Earth

Yes, a television broadcast on global warming is going to highlight the one section of the planet that is not warming.

Stephen Padin, the South Pole station science leader, will be featured on the ABC broadcast "Planet Earth 2007: Seven Ways to Help Save the World." Padin is spending the southern winter at the world's most remote scientific observatory.

The global search for a sustainable energy supply is making significant strides at Wake Forest University as researchers at the university's Center for Nanotechnology and Molecular Materials have announced that they have pushed the efficiency of plastic solar cells to more than 6 percent.

An international research team has found evidence of the Earth's earliest forest trees, dating back 385 million years.

Upright stumps of fossilised trees were uncovered after a flash flood in Gilboa, upstate New York, more than a century ago. However, until now, no-one has known what the entire trees looked like.

Two years ago, two fossils were found near Gilboa of trees which had fallen sideways, with their trunk, branches, twigs and crown still intact.

Penn State researchers will soon provide he first demonstration of a fundamentally new method for measuring a particular quantum property of individual atoms. "This method allows us to directly and precisely measure the phase shifts that result when ultracold atoms collide, in a way that is independent of the accuracy-limiting density of the atoms," says Kurt Gibble, an associate professor of physics and principal investigator of the Penn State University research team that developed the method.Schematic of the Experiment.

One of the challenges of managing forests is deciding among management practices, particularly when the landscape effects these practices will have are not fully known.

Since 1995, Pacific Northwest (PNW) Research Station scientists and their colleagues from Oregon State University and the Oregon Department of Forestry have been conducting research that provides managers with a better idea of the effects—both intended and unintended—that forest management practices can have on landscapes.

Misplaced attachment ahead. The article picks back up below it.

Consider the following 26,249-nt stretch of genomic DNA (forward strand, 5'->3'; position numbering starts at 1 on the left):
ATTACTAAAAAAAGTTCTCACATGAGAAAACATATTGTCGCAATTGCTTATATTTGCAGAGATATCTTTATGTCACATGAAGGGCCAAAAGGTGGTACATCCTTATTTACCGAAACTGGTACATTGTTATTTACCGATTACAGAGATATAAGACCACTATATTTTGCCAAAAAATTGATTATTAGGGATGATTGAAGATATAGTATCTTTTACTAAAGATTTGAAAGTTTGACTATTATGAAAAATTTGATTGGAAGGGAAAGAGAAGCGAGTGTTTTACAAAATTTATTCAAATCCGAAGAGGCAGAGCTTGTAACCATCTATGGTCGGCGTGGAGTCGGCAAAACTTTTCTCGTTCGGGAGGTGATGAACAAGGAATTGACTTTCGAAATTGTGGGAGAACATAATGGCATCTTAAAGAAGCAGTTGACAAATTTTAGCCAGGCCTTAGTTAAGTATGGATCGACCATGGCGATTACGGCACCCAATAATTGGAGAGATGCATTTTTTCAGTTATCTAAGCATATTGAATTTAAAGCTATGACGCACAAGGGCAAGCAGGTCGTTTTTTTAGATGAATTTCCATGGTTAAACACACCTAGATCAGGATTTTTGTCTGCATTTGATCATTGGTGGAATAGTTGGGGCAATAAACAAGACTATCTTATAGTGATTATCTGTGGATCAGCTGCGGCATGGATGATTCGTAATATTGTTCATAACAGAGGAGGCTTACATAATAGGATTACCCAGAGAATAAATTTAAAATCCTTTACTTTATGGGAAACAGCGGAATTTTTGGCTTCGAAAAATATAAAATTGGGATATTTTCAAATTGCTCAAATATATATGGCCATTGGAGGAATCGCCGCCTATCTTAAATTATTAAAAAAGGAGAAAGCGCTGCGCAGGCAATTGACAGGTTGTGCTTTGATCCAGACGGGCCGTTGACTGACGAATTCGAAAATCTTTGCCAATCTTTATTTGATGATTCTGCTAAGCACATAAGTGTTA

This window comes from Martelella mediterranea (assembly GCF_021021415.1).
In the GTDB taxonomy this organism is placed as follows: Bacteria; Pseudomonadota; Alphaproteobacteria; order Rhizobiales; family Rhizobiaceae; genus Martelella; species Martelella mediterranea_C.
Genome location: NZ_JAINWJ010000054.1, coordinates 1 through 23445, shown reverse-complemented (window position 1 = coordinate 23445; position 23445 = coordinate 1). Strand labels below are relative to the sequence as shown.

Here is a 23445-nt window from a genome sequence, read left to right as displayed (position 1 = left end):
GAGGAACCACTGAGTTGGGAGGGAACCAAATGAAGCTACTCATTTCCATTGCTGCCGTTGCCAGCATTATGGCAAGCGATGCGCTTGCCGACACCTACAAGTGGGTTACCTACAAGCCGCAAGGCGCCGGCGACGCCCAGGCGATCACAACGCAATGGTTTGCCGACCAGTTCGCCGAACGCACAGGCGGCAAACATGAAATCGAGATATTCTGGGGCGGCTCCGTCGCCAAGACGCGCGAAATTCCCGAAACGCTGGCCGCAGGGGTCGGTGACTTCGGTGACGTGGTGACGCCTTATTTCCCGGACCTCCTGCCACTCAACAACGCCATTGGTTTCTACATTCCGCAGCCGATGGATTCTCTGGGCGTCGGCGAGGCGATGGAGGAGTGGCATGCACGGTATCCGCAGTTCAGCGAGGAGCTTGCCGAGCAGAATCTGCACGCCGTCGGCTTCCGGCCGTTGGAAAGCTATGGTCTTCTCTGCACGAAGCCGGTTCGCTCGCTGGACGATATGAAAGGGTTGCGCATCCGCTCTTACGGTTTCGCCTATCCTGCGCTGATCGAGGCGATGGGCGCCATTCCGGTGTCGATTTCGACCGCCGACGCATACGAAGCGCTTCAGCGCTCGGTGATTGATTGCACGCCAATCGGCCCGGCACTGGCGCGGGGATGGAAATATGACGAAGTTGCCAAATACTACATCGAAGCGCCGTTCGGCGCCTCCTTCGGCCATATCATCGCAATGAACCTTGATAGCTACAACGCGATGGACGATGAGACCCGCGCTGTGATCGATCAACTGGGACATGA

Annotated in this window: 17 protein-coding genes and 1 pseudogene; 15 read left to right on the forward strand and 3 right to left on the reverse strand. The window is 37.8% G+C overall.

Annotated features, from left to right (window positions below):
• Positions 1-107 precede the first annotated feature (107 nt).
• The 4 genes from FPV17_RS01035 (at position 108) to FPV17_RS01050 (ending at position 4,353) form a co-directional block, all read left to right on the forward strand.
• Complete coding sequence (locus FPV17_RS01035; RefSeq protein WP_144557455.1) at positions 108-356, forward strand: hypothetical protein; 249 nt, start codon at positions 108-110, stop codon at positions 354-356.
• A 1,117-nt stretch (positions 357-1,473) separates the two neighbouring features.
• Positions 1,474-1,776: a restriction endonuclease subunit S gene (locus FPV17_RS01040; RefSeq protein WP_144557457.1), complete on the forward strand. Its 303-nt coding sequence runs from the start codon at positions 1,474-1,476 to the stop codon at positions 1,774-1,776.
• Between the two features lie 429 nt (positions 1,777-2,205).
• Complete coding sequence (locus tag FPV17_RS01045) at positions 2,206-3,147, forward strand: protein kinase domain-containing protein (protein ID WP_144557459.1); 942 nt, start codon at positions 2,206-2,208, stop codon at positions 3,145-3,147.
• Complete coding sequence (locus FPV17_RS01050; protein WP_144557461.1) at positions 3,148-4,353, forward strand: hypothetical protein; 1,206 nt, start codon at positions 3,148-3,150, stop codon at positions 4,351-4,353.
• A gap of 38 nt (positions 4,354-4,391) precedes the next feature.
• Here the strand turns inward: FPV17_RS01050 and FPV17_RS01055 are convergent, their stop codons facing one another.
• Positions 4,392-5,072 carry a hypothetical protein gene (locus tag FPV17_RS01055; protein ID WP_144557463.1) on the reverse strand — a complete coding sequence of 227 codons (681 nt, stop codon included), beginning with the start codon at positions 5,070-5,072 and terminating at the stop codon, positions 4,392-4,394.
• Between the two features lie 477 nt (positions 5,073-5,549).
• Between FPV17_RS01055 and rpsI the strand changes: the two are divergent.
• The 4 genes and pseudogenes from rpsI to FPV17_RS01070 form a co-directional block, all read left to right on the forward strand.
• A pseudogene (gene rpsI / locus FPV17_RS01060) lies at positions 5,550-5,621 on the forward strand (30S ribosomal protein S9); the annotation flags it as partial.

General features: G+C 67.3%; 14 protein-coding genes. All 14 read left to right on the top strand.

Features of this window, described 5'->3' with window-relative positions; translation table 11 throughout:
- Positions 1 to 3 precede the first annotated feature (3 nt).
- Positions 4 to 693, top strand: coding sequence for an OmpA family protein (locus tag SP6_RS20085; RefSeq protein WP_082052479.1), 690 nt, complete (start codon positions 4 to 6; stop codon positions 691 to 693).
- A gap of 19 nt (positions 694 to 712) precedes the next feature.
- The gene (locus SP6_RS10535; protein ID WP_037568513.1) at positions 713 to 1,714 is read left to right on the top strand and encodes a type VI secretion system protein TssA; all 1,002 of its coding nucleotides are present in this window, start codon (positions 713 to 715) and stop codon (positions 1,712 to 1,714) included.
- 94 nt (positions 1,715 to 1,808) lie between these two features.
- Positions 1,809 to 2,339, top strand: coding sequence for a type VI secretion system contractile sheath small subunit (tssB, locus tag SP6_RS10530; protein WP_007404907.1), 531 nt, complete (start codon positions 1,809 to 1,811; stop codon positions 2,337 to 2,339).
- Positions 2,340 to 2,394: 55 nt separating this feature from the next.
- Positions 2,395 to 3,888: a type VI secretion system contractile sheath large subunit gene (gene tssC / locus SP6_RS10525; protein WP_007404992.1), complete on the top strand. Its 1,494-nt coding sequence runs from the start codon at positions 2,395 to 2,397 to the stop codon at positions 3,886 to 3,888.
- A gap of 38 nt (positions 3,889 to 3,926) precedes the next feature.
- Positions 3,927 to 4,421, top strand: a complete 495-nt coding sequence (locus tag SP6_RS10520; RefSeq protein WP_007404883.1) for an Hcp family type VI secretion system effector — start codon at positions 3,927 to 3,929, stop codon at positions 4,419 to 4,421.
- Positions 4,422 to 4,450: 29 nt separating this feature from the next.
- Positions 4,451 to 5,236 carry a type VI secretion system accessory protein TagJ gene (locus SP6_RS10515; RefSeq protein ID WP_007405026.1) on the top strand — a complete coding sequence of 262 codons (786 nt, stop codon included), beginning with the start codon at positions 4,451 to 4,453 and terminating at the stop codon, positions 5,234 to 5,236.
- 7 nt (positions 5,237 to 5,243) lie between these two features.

Researchers from the Woods Hole Oceanographic Institution (WHOI) are venturing this month to the North Pole to deploy instruments that will make year-round observations of the water beneath the Arctic ice cap. Scientists will investigate how the waters in the upper layers of the Arctic Ocean—which insulate surface ice from warmer, deeper waters—are changing from season to season and year to year as global climate fluctuates.

This week in Science, Yale researchers present “roadmaps” showing that shared protons, a common loose link between two biological molecules, simply vibrate between the molecules as a local oscillator, rather than intimately entangling with the molecular vibrations of the attached molecules.

Scientists have found one of the largest fields of seafloor vents gushing super-hot, mineral-rich fluids on a mid-ocean ridge that, until now, remained elusive to the ten-year hunt to find them.

In 2008, scientists will, for the very first time, create a continual profile of ice thickness in the Artic, extending from the Canadian coast across the North Pole to Siberia. At the core of the project lies the crossing of the North Pole by zeppelin. The airship will be equipped with an electromagnetic sensor developed at the Alfred Wegener Institute for Polar and Marine Research.

Remnants from a cave embedded in a limestone quarry southwest of Chicago have yielded a fossil trove that may influence the known history of north central Illinois some 310 million years ago.

"What's really valuable about the cave is the level of preservation of the material," said Fabien Kenig, associate professor of earth and environmental sciences at UIC. "We see charcoal that preserves biological features at the cellular level. Charcoal is an indication of fire burning ancient trees. The cave also beautifully preserved molecular indicators of these fires."